A few easy fixes you can put in place to avoid mastitis and other teat infections on your farm!
If you have read previous episodes of our blog or if you manage a farm yourself, then you are aware of how easily udder infections can occur in your herd. What you may not know, is that there are certain small measures you can take to prevent this.
Hands act as a vehicle for bacteria
Look at your hands: their lines, folds and maybe even cracks present the ideal environment for bacteria to hide in. Additionally, the more cracked they are the harder they are to keep them clean. Furthermore, it is proven that the Mastitis-causing bacteria can survive on the human hand for up to 3 days! So it is important that you pay attention when handling infected cows udders, and it is vital to correctly clean your hands after to avoid contaminating further members of the herd. However, sometimes even this is not enough.
Wearing gloves, helps preserve teat health
Over the course of the last 40 years, the standard milking routine has undergone significant and irreversible change. With this the standard milking protocol has also changed, which has resulted in the more stringent health guidelines despite the growth of the average herd size. The need for a barrier between the human hands and the animal’s udders is now a “must” and should be written in the standard operating procedure of every farm.
A study* on dairy parlour environments showed that 50% of the sample group of operators hands were hosting harmful Bacteria. After having washed them with disinfectants, the bacteria level decreased but still 30% of them remained. It is easier to clean gloves than to clean hands! The same research showed that when operators used gloves and dipped them in suitable disinfectant, the manual transfer of pathogens from cow-to-cow reduced. Moreover, if you are in doubt of gloves’ hygiene after you have disinfected them, you can simply discard and change them with a new pair. The same is not possible with hands obviously!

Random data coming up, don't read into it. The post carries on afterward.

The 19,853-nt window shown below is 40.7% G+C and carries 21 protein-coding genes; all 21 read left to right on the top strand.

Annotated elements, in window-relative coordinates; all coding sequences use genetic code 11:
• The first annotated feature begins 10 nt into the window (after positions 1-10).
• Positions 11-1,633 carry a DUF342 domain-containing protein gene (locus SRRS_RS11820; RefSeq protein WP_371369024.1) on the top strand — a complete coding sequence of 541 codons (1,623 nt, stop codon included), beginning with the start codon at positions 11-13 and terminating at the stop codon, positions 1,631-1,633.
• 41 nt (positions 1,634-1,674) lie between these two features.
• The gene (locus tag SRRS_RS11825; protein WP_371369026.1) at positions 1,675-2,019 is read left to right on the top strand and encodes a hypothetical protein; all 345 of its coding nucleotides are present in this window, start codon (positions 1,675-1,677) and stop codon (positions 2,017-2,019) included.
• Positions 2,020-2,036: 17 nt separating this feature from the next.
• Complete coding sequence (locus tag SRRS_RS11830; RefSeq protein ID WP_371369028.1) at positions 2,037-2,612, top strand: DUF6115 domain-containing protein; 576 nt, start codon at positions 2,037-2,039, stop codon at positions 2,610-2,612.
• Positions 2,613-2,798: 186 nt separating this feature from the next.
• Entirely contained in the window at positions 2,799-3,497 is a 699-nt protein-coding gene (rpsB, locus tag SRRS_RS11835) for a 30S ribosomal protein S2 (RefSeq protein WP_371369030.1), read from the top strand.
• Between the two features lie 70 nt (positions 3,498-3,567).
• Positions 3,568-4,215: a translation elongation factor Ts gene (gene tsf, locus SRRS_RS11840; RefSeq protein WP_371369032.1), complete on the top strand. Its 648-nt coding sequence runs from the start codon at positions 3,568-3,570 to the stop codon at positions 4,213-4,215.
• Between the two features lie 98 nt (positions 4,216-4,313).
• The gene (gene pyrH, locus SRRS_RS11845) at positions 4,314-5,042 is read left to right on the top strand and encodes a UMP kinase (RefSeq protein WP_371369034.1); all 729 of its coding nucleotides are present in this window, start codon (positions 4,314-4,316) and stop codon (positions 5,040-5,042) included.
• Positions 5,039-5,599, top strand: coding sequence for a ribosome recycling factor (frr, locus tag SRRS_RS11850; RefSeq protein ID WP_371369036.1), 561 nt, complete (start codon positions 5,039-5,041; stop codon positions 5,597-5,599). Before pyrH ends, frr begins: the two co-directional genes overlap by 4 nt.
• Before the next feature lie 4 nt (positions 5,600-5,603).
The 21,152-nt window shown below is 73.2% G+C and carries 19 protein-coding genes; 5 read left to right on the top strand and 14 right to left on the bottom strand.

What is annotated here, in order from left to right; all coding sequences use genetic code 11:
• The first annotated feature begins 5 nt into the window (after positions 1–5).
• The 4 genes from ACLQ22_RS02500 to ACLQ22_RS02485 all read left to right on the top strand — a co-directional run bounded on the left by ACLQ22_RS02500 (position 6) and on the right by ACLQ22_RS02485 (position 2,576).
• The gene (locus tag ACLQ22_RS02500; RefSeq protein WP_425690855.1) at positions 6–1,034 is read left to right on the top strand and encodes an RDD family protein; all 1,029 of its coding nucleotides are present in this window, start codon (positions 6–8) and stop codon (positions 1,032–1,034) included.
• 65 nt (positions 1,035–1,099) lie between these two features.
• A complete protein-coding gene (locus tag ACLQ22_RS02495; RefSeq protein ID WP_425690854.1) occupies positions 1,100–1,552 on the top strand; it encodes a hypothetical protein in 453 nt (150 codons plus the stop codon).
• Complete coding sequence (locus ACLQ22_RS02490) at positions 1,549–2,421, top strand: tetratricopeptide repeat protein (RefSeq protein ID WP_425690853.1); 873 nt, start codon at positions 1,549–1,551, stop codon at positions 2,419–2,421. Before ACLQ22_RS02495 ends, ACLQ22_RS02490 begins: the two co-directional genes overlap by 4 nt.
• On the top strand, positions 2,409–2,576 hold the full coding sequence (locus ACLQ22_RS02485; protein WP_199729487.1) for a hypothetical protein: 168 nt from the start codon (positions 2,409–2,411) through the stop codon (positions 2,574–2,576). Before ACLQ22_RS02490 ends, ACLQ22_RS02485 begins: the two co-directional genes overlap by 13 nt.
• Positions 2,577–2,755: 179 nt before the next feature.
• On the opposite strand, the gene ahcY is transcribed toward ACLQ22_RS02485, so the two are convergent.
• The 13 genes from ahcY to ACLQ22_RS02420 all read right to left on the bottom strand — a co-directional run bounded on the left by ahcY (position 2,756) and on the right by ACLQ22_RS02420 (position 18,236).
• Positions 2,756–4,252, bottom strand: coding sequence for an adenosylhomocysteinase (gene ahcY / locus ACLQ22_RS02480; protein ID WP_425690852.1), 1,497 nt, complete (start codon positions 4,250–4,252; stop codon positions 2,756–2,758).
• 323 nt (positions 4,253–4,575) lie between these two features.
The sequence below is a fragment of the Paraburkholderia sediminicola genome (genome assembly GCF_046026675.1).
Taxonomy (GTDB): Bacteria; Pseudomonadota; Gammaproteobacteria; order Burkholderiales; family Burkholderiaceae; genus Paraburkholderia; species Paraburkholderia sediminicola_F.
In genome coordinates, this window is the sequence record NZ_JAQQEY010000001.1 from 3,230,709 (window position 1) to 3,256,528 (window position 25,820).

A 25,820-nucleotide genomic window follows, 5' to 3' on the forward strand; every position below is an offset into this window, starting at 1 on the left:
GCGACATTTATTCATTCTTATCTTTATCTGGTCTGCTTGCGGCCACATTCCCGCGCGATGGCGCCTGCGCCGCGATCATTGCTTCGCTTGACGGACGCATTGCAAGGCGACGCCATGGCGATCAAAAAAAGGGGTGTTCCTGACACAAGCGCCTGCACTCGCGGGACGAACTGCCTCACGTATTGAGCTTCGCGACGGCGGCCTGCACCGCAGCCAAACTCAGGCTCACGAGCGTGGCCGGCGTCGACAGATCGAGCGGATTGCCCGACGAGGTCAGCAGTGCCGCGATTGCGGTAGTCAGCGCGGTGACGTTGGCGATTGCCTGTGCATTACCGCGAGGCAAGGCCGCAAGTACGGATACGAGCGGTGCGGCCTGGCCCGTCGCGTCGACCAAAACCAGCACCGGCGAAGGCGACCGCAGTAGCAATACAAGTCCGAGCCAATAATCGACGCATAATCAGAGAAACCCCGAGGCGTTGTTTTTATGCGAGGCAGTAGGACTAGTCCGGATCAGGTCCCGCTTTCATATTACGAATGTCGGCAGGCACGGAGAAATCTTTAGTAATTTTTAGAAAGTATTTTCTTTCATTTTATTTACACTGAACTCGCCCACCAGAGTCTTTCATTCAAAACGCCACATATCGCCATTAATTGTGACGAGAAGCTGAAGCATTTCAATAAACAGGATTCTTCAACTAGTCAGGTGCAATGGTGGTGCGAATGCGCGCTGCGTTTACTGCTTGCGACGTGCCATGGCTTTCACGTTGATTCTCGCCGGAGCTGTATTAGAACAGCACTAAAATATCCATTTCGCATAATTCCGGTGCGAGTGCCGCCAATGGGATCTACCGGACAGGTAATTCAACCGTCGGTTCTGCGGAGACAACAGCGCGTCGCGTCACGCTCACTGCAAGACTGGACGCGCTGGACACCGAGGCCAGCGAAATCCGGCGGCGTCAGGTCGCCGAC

Gloves are also useful as they help improve the hand conditions of operators and above all, they are a fairly cheap as a prevention tool! 75% less bacteria can be found on used gloves than on bare hands. When you compare the cost of mastitis and the cost of a pair of gloves, it seems to be a simple decision! Due to their low cost, we recommend it is not best practice to re-use the same pair multiple times as this could make them brittle, meaning they are easier to cut and tear, which would bring back all the problems associated with bare-hand milking.
Choose your milking gloves right!
It may take a while to familiarise yourself to using gloves so it’s important to choose a type that can preserve the touch. It would be better if the glove you choose can:
If the milker is comfortable with the choice of gloves, then they will wear them gladly. Some types also have moisturizing substances inside, which may help to preserve the operators’ hands from the harsh environmental conditions in which they work.
We may be wrong, but we cannot see any bad points associated with wearing gloves while milking, so we expect to see the gloves are a must rule among all the standard operating procedures of every farm we touch!
*National Institute for Research in Dairying in England
Date: 22 April 2020